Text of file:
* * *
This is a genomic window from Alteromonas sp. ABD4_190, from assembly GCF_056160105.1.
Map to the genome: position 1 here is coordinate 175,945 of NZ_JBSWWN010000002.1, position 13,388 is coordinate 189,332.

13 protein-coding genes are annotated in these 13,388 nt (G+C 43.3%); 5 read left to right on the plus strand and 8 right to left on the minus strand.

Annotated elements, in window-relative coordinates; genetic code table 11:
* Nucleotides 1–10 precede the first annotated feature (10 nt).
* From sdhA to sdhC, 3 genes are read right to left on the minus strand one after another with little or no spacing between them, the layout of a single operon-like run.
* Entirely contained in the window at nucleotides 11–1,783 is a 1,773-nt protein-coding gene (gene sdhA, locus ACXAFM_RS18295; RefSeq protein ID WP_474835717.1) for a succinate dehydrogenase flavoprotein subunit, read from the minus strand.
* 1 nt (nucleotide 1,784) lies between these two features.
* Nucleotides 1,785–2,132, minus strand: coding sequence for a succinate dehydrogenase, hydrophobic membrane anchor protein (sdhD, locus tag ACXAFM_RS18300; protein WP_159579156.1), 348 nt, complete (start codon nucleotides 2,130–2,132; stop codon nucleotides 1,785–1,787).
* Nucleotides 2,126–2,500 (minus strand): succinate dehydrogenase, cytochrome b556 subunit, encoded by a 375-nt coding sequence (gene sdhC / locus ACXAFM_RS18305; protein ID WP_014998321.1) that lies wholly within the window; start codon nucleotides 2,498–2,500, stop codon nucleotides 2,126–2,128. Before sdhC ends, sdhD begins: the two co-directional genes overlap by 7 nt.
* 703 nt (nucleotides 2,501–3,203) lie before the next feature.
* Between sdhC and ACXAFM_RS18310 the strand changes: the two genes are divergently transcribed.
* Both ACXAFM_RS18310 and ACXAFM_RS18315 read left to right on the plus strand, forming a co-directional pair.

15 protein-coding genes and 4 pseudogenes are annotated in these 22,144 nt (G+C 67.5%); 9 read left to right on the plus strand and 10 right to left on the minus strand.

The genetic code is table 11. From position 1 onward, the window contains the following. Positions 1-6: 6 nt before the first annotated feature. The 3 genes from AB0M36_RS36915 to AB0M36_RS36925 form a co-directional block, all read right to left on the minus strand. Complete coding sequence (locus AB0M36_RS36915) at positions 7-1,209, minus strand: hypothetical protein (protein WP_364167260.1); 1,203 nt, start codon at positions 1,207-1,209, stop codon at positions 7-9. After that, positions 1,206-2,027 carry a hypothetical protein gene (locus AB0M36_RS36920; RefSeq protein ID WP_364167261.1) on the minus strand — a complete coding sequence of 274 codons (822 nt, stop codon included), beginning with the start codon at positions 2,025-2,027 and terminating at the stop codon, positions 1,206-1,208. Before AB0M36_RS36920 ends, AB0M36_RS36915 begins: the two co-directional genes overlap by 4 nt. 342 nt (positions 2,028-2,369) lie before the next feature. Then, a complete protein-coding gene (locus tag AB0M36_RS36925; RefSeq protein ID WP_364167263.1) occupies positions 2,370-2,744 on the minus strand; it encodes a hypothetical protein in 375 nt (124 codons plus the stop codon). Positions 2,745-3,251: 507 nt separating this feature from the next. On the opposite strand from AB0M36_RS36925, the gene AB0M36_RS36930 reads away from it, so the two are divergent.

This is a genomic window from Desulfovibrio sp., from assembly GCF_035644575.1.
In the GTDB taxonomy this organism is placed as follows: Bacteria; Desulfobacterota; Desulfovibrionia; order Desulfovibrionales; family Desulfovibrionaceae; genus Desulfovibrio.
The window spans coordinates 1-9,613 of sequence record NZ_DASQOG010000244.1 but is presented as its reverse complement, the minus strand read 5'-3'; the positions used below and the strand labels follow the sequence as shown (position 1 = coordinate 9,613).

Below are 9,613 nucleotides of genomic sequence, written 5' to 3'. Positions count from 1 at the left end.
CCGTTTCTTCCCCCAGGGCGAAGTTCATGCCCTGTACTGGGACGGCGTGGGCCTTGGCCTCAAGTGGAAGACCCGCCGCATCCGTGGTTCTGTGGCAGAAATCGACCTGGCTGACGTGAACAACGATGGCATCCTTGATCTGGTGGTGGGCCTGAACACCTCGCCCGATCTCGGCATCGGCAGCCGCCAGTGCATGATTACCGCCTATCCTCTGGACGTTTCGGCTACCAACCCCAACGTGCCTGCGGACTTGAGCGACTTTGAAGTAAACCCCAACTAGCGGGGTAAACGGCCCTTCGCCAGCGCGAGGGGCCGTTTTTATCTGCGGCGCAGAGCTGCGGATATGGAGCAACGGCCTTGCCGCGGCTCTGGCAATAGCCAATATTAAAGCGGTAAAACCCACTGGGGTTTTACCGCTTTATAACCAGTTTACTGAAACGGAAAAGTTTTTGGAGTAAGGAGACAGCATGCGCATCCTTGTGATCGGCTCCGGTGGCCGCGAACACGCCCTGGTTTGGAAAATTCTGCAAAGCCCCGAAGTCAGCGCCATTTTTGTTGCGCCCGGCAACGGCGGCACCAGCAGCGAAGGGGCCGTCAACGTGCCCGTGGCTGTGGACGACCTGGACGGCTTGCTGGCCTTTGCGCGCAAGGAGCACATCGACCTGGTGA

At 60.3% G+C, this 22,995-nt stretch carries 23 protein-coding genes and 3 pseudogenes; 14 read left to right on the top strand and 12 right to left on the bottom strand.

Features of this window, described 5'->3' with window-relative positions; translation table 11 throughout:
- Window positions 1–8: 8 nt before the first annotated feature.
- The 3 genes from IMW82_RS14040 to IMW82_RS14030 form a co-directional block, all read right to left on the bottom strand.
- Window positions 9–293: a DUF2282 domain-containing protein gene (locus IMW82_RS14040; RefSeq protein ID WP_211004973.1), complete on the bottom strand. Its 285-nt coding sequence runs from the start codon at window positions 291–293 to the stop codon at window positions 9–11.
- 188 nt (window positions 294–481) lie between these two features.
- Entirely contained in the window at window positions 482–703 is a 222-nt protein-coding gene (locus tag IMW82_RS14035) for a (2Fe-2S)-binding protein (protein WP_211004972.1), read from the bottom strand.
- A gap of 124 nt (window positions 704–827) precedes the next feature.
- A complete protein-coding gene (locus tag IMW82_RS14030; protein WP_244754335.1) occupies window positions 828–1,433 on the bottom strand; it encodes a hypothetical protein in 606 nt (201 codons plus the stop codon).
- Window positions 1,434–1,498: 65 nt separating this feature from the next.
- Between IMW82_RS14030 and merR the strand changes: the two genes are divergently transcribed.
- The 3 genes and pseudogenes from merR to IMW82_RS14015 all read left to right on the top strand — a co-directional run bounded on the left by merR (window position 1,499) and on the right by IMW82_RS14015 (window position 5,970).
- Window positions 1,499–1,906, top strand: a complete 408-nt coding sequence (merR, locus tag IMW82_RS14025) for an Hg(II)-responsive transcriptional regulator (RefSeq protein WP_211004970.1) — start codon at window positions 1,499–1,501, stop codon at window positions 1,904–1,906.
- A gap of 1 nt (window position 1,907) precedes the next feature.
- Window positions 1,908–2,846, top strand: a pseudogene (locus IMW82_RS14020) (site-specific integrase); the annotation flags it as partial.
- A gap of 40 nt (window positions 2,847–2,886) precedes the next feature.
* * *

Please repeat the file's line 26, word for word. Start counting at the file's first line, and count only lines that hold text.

- 188 nt (window positions 294–481) lie between these two features.